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Christ Goes Before Us

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Christ Goes Before Us

Funeral message – Fred Luthje


August 10, 2009


John 14:1–7

Let’s open in prayer: O God, from whom all blessings flow, we come in great need of Your blessing. You and You alone know our broken hearts; You know the grief we experience. Out of our emptiness we come to You. Our reservoir of strength has been depleted; our souls are bare; our feelings are numb. Lord, we need You and Your comfort.

The seas of Fred’s life have been turbulent with sickness, pain, and confusion. There have been times when he must have cried out, “Why me?” We are filled with questions. We do not have the answers, so we come to You Lord. Teach us to trust You, steady our faith so that in this darkness we may see Your light.

O God, grant that in all our grief we may turn to You. Grant us the peace of Your consolation and the joy of Your love. We ask this through Jesus Christ, our Lord. Amen.

I want to read a passage of Scripture full of hope. It’s found in the 14th chapter of John. I’m starting at verse one: "Let not your hearts be troubled. Believe in God; believe also in me.  In my Father's house are many rooms. If it were not so, would I have told you that I go to prepare a place for you? And if I go and prepare a place for you, I will come again and will take you to myself, that where I am you may be also. And you know the way to where I am going." Thomas said to him, "Lord, we do not know where you are going. How can we know the way?" Jesus said to him, "I am the way, and the truth, and the life. No one comes to the Father except through me. If you had known me, you would have known my Father also. From now on you do know him and have seen him."  How could one find verses anywhere in the Bible more appropriate and meaningful for this time? So very difficult is the task of saying good-bye to someone special in our lives, but the invasion of death into our ranks forces us to do so. One psychologist has said that two of the earliest words a child learns are hello and good-bye. We spend most of our days moving back and forth between these two words. As intense as the pain of loss can be under the best of circumstance, our grief would be unbearable if death were a great dark chasm into which our loved ones fell and disappeared. But it is not.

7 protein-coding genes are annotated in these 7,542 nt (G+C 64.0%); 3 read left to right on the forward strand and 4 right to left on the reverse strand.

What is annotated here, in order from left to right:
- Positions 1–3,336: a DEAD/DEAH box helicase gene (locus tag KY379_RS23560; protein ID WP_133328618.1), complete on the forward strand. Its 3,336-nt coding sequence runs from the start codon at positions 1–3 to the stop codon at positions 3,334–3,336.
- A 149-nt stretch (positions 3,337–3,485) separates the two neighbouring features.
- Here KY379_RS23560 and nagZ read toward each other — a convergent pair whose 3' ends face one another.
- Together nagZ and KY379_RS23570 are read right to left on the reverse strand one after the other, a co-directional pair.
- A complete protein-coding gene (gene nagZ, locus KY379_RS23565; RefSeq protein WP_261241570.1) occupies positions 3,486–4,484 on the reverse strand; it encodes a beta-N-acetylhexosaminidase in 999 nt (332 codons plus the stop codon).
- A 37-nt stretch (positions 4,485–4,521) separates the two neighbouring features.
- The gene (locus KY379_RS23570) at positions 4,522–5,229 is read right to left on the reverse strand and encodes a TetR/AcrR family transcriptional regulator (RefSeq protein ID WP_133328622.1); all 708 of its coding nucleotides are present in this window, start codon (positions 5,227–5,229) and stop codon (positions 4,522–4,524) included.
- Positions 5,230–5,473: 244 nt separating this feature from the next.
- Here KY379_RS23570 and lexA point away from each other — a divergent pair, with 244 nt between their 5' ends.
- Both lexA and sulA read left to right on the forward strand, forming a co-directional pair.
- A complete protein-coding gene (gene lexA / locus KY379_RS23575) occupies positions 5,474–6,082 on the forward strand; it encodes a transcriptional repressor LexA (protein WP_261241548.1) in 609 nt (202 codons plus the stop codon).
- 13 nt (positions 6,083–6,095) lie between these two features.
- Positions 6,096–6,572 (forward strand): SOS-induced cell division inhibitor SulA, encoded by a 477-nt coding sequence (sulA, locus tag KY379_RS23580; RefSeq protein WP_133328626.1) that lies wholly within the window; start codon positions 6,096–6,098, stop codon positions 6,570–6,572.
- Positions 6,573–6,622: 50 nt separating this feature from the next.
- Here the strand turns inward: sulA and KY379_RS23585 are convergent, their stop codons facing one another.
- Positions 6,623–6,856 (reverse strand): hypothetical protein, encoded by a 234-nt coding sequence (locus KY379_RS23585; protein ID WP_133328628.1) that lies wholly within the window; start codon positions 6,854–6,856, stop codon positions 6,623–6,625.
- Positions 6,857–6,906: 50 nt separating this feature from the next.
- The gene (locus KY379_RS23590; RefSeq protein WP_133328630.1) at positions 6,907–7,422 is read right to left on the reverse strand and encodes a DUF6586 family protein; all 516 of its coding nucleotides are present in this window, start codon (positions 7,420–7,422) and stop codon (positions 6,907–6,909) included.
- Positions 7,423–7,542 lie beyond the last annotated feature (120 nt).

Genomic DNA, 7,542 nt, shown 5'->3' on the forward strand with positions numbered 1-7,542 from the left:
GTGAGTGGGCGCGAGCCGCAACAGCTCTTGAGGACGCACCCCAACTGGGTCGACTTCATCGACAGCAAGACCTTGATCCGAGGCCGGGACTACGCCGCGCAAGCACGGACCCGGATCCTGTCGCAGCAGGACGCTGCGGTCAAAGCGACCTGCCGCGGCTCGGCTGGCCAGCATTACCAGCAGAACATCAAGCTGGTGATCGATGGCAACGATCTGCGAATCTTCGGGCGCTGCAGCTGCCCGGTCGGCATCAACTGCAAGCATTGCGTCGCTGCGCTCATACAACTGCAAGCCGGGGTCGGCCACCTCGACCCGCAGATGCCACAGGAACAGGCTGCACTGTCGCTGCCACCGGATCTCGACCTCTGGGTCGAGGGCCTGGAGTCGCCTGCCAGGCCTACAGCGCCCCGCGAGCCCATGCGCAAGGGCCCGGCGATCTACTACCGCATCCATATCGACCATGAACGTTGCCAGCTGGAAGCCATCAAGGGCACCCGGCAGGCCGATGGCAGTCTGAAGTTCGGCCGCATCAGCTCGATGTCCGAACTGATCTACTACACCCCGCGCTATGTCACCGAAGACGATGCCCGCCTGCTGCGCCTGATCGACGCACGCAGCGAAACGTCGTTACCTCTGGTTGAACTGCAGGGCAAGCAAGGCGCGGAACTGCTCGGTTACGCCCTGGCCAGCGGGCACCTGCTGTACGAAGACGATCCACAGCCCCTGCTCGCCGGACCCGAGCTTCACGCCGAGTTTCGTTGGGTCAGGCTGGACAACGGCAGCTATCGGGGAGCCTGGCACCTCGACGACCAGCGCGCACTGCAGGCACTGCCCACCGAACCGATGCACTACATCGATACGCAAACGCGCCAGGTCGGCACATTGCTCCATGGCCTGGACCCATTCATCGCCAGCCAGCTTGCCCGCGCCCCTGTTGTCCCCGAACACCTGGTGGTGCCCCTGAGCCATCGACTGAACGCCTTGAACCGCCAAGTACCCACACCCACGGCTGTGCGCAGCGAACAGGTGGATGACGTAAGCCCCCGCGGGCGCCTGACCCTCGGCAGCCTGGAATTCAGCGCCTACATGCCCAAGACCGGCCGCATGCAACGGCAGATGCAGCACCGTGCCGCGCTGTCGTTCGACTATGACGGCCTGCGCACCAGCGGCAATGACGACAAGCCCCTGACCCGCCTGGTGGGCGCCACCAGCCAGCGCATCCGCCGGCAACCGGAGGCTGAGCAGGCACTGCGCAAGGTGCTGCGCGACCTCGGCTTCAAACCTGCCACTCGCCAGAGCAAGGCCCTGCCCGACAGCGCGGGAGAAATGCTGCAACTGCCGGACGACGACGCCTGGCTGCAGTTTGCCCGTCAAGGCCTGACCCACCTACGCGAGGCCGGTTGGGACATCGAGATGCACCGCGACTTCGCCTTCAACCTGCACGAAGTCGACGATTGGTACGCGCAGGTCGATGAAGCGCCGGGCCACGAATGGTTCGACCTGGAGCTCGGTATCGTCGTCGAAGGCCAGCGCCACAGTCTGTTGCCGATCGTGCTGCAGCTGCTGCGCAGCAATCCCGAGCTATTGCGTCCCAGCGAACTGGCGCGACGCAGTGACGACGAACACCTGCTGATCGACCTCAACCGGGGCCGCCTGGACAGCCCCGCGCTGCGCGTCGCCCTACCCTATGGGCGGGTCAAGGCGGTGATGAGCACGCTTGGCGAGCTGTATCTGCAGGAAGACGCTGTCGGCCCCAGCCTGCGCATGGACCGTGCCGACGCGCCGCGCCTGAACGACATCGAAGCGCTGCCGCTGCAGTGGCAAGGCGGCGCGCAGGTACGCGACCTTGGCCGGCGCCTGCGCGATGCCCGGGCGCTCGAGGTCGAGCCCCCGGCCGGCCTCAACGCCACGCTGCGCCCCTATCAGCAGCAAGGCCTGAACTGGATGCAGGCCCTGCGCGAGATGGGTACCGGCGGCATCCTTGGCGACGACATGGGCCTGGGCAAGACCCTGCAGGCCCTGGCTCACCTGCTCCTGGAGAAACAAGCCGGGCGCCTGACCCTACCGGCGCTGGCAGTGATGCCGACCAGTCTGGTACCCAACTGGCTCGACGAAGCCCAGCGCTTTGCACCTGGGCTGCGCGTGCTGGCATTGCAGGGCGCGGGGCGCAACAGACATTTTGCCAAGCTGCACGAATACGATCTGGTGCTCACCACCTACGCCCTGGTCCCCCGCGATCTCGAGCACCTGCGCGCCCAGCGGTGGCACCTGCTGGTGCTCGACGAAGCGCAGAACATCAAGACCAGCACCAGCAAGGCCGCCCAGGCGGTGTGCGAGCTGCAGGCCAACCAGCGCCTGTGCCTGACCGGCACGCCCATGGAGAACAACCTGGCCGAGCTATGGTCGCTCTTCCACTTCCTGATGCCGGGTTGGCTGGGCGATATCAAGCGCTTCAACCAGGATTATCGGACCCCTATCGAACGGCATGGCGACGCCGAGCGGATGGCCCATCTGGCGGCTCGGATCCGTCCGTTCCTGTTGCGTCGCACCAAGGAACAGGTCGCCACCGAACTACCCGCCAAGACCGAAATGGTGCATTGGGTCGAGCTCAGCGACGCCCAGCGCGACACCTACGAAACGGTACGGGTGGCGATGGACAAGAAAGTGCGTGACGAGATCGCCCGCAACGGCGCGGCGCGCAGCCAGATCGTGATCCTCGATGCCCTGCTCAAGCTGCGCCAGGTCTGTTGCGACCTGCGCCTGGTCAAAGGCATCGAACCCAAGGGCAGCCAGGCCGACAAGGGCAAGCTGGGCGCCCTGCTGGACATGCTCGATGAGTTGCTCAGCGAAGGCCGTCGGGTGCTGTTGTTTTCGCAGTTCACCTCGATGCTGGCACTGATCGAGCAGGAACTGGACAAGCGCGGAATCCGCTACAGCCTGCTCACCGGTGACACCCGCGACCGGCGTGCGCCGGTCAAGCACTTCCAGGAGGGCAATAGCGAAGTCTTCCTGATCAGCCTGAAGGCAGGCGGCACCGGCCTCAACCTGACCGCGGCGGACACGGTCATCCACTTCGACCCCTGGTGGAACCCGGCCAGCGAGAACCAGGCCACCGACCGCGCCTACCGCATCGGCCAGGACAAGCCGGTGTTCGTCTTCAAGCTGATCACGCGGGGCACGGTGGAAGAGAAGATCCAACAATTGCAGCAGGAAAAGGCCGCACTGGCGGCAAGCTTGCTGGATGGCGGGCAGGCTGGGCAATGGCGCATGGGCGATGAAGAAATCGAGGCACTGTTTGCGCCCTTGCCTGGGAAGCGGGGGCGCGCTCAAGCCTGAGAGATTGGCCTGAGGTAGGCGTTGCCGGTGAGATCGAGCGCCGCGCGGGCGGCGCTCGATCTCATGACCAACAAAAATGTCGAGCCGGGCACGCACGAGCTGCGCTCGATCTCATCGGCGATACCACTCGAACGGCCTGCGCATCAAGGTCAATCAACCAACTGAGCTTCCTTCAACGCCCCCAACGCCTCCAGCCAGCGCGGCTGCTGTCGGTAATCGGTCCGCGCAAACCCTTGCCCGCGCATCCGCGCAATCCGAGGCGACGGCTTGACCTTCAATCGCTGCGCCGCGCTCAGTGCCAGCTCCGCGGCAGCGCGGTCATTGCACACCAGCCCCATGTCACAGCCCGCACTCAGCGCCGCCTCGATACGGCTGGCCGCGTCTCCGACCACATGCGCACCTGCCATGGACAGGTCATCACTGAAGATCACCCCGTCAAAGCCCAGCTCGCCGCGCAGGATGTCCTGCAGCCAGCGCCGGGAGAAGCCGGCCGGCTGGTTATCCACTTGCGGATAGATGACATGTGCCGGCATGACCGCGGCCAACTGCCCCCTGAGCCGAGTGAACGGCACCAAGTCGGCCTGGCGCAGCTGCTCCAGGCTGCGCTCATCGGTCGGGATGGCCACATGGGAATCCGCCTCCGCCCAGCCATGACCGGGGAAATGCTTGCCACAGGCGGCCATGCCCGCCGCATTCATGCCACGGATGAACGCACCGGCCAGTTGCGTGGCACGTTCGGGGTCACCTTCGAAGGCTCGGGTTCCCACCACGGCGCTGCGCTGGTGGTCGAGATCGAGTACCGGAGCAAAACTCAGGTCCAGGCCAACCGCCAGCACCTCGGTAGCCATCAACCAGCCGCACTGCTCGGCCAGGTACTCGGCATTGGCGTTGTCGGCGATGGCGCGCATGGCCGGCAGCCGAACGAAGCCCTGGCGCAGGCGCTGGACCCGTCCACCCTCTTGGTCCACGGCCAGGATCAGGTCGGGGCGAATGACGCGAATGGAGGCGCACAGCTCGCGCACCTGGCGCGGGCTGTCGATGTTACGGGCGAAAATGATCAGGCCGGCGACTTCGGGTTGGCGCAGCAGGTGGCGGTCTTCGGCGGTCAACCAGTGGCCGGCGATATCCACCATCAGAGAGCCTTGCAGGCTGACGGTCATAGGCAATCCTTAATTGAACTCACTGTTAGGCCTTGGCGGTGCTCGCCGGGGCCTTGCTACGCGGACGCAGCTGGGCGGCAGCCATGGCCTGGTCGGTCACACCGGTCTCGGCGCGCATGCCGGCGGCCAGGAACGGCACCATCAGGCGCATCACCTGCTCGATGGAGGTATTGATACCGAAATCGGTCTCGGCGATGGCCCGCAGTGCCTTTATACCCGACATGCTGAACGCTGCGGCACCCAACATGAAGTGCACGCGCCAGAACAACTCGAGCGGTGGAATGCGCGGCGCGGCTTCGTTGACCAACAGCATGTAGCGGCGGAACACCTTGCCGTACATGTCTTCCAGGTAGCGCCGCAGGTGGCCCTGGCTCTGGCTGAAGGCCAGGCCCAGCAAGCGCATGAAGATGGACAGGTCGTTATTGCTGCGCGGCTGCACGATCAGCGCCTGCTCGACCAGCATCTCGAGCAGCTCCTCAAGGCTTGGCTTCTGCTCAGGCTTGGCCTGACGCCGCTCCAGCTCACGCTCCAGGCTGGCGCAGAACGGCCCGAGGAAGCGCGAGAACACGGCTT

The comforting words of Jesus form a stark contrast to our worst fears of death. His first six words in the passage set the stage for what He is trying to accomplish: “Let not your heart be troubled.” Jesus is calming the minds of His followers.

Jesus’ word of advice and comfort to the disciples is that they should exercise faith — faith in God and faith in Him. “You believe in God, believe also in Me.” Our Lord also directs His words to those of us gathered here today, “Let not your heart be troubled.” We need to hear those soothing words just as much as those anxious disciples long ago. As Jesus observed His disciples, He saw them growing tired and weary. He is just as aware of your present circumstances. Grief contains weariness as we struggle to come to terms with our great loss.

There are some of you who have paid the price of exhaustion in the past few days. Just as surely as to those disciples He says to you, “Let not your heart be troubled.” These are not hollow words. They are a promise to each one of us.

Those early disciples had plenty to trouble them. Jesus was constantly talking about His mysterious departure. He was going away. But where? In their hearts they must have known that death was involved somewhere along the way. There was so much to cause great concern.

Yet Christ told them — faced by all of these facts — not to worry. Fortunately for their sakes and ours, He explained to them why they had no cause for great alarm. We need to hear His word of hope just now.

We need not be troubled. Fear can dictate our lives. We are always afraid that the worst will come. Christ would say that, even if it does, you still have no reason to fear.

Why should we not be troubled? Jesus said, “Believe in God.” This belief means never having to manage on our own. We can always go to Him and be helped by Him. He loves us. John 3:16 tells us, “"For God so loved the world, that he gave his only Son, that whoever believes in him should not perish but have eternal life.”